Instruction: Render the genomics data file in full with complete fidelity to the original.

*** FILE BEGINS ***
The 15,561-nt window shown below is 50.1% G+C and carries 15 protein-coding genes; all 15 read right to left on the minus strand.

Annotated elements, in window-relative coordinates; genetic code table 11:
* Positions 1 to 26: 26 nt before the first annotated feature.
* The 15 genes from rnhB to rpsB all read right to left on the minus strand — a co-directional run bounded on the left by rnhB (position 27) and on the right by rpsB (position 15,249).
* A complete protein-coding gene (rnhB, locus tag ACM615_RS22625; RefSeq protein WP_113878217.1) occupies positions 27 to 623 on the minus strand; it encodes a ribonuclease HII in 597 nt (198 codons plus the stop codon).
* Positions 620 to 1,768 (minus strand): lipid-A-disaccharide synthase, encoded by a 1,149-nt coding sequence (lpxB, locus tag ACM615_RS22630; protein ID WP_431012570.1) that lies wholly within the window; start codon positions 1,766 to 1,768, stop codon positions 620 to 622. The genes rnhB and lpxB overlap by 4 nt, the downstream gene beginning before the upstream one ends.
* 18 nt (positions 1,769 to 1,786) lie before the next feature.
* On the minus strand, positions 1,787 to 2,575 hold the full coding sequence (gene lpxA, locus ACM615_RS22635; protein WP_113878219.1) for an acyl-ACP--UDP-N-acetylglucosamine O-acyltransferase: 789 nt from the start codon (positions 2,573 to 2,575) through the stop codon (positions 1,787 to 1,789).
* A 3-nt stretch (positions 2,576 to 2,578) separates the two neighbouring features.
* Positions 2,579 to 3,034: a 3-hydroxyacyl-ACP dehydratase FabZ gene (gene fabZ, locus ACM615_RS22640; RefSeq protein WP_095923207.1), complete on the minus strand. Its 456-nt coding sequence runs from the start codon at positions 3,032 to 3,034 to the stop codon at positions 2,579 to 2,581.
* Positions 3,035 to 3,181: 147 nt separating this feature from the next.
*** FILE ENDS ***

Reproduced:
The 15,561-nt window shown below is 50.1% G+C and carries 15 protein-coding genes; all 15 read right to left on the minus strand.

Annotated elements, in window-relative coordinates; genetic code table 11:
* Positions 1 to 26: 26 nt before the first annotated feature.
* The 15 genes from rnhB to rpsB all read right to left on the minus strand — a co-directional run bounded on the left by rnhB (position 27) and on the right by rpsB (position 15,249).
* A complete protein-coding gene (rnhB, locus tag ACM615_RS22625; RefSeq protein WP_113878217.1) occupies positions 27 to 623 on the minus strand; it encodes a ribonuclease HII in 597 nt (198 codons plus the stop codon).
* Positions 620 to 1,768 (minus strand): lipid-A-disaccharide synthase, encoded by a 1,149-nt coding sequence (lpxB, locus tag ACM615_RS22630; protein ID WP_431012570.1) that lies wholly within the window; start codon positions 1,766 to 1,768, stop codon positions 620 to 622. The genes rnhB and lpxB overlap by 4 nt, the downstream gene beginning before the upstream one ends.
* 18 nt (positions 1,769 to 1,786) lie before the next feature.
* On the minus strand, positions 1,787 to 2,575 hold the full coding sequence (gene lpxA, locus ACM615_RS22635; protein WP_113878219.1) for an acyl-ACP--UDP-N-acetylglucosamine O-acyltransferase: 789 nt from the start codon (positions 2,573 to 2,575) through the stop codon (positions 1,787 to 1,789).
* A 3-nt stretch (positions 2,576 to 2,578) separates the two neighbouring features.
* Positions 2,579 to 3,034: a 3-hydroxyacyl-ACP dehydratase FabZ gene (gene fabZ, locus ACM615_RS22640; RefSeq protein WP_095923207.1), complete on the minus strand. Its 456-nt coding sequence runs from the start codon at positions 3,032 to 3,034 to the stop codon at positions 2,579 to 2,581.
* Positions 3,035 to 3,181: 147 nt separating this feature from the next.